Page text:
Vasovagal Syndrome

What is Vasovagal Syndrome?

Vasovagal syndrome is a heart condition that can cause a sudden, rapid drop in heart rate and blood pressure, which leads to fainting. The condition may also be described as a vasovagal or neurocardiogenic syncope, or vasovagal attack. 

Baptist Health is known for advanced, superior care for patients with heart disease and the diagnosis and treatment of heart conditions such as vasovagal syndrome. You will appreciate timely appointments and a professional, friendly atmosphere where we take time to listen to your concerns. At Baptist Health, you have access to the region’s most comprehensive, multidisciplinary team of specialists and innovative therapies, including many available only through specialized clinical trials. In every way, we work to demonstrate the utmost in excellent care to those who trust us with their health.

What are the Signs and Symptoms a Vasovagal Response?

The most common symptom of vasovagal syndrome is episodes of fainting. Prior to fainting, other signs and symptoms of a vasovagal reaction may include: 

  • Going pale/loss of skin color
  • Lightheadedness
  • Blurred or tunnel vision
  • Nausea
  • A cold, clammy sweat 

Vasovagal Syncope Diagnosis

To diagnose vasovagal syndrome, we ask questions about your medical history and do a physical exam. We then use advanced diagnostic procedures and technology to effectively diagnose, inform treatment and carefully monitor the vasovagal heart condition. Common diagnostic procedures can include: 

Echocardiogram: This ultrasound exam uses soundwaves to take moving pictures of the heart’s chambers and valves.

Electrocardiogram (EKG): This test measures the electrical activity of the heart and can help determine if parts of the heart are enlarged, overworked or damaged. The heart’s electrical currents are detected by 12 to 15 electrodes that are attached to the arms, legs and chest via sticky tape.

Event monitor: This portable EKG device records the heart rate when a button is pressed. It can be worn for weeks or until symptoms occur.

Holter monitor: This portable EKG device continuously records the heart’s rhythms and is worn for 24 to 48 hours during normal activity.

Stress testing: This test is conducted during exercise. If a person can't exercise, medicine is given to increase heart rate. Used along with an EKG, the test can show changes to the heart’s rate, rhythm or electrical activity as well as blood pressure. Exercise makes the heart work hard and beat fast while heart tests are administered.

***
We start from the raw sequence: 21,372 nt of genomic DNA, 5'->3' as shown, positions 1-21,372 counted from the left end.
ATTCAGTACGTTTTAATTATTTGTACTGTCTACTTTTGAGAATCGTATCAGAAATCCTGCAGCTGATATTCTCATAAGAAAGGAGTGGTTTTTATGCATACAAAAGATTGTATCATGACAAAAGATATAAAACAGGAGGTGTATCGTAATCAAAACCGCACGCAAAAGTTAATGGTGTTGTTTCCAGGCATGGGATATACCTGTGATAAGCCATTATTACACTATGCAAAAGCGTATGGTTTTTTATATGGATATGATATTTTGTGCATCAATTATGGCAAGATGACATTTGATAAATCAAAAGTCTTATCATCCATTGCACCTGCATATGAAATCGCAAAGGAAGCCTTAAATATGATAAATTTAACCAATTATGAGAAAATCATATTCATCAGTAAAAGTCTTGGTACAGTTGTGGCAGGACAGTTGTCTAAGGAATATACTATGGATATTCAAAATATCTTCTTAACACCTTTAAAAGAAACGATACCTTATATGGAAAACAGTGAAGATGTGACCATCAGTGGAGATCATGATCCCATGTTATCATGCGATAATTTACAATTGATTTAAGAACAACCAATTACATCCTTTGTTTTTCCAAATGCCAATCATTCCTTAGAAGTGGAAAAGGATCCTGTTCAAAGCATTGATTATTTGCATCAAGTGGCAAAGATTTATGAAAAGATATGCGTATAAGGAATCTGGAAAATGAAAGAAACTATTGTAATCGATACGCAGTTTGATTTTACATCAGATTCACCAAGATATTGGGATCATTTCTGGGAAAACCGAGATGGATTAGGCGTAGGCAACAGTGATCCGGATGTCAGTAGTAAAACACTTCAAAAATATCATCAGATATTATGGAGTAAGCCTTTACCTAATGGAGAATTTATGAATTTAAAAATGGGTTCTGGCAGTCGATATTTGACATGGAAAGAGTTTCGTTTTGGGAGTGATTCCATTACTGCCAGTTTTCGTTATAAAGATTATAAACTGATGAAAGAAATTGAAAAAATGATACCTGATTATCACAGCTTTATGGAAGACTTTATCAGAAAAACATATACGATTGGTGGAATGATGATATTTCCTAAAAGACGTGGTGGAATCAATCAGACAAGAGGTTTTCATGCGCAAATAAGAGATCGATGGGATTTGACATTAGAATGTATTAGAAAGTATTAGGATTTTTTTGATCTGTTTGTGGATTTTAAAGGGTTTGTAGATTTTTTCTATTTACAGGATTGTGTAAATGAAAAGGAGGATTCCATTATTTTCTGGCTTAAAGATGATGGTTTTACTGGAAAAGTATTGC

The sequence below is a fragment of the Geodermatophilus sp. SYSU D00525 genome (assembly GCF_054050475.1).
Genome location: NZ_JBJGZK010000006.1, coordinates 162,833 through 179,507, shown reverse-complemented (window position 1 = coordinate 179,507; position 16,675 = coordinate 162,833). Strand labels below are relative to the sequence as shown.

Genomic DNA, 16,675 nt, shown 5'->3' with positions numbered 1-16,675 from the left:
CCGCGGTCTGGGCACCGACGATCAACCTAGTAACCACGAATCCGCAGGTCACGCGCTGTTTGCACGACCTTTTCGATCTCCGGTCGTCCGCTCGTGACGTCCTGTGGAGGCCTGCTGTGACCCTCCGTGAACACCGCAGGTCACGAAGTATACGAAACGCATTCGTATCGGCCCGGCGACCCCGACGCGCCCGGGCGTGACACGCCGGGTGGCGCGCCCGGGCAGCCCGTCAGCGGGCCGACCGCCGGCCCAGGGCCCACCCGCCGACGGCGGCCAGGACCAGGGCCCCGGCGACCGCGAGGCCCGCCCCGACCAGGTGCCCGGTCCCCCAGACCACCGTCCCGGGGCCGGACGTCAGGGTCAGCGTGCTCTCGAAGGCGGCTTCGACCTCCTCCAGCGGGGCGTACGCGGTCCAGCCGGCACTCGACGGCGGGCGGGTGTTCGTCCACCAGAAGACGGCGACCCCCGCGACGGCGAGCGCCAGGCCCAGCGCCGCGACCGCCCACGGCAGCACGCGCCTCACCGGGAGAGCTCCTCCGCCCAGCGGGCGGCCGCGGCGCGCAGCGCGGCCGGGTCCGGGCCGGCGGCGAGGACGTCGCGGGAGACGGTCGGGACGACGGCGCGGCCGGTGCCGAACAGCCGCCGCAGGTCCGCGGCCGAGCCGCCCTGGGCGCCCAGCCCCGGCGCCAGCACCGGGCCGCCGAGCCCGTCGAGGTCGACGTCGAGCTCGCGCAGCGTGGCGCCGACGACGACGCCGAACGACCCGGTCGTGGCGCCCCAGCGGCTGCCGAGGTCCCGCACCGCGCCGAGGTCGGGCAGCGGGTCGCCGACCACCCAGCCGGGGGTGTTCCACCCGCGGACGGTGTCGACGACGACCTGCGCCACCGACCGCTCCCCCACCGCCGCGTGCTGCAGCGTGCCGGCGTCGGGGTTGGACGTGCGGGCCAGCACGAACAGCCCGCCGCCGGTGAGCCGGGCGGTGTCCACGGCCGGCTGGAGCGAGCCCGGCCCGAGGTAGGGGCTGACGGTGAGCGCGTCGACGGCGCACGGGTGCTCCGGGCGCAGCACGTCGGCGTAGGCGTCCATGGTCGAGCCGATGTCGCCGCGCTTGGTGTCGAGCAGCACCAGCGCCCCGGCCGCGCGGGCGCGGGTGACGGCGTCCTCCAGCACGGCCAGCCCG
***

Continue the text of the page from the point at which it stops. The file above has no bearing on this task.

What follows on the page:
What Causes Vasovagal Syndrome?

Fainting associated with a vasovagal attack can have many triggers. Vasovagal response syndrome can be caused by: 

  • Heat exposure
  • Standing for long periods of time
  • Seeing blood or having blood drawn
  • Straining to have a bowel movement
  • Running or other strenuous exercise
  • Extreme fear, panic or other situational stressors

Vasovagal Syncope Risk Factors

In addition to the causes of vasovagal syndrome, there are several other risk factors:

Age: Vasovagal response syndrome is most common in children, young adults and the elderly.

Heart conditions: Heart conditions such as coronary artery disease, cardiomyopathy, heart arrhythmias, a weak heart or signs of heart failure, or a prior heart attack may increase your risk for vasovagal syndrome.

How Can I Prevent Vasovagal Attack?

The fainting associated with vasovagal response syndrome can usually be prevented by avoiding triggers. Reducing heat exposure, especially when engaged in strenuous activity, drinking plenty of fluids, not standing too long, and avoiding things that cause stress will help prevent vasovagal attacks associated with this heart condition.

Vasovagal Syncope Prognosis

Vasovagal syndrome by itself is not a serious condition, but it could be indicative of a more serious condition. Those who experience frequent episodes of vasovagal fainting, or changes in the frequency of episodes, should see a doctor to determine if there are more serious underlying causes. 

Vasovagal Syndrome Treatment and Recovery

Your doctor may help you identify your fainting triggers and discuss ways you might avoid them, but in most cases further treatment for a vasovagal attack is unnecessary. If, however, your condition begins to interfere with your quality of life, your physician may suggest the following:


Medication may be prescribed for vasovagal syncope to treat low blood pressure or regulate the central nervous system. 

Lifestyle Changes

Lifestyle changes to help treat vasovagal response syndrome may include:

  • Foot exercises, wearing compression stockings, and tensing your leg muscles when standing may reduce the risk of fainting
  • Increasing salt in your diet if you don't usually have high blood pressure
  • Avoiding prolonged standing — especially in hot, crowded places
  • Drinking plenty of fluids

Surgical Options

Very rarely, your physician may recommend implanting a surgical pacemaker to regulate your heartbeat.

Vasovagal Syncope Complications

Complications from vasovagal syndrome arise when fainting spells result in serious injury. Those prone to episodes should avoid triggers and use caution when engaging in activities such as driving, swimming, operating heavy machinery or participating in extreme sports or thrill-seeking activities.

Next Steps with MyChart

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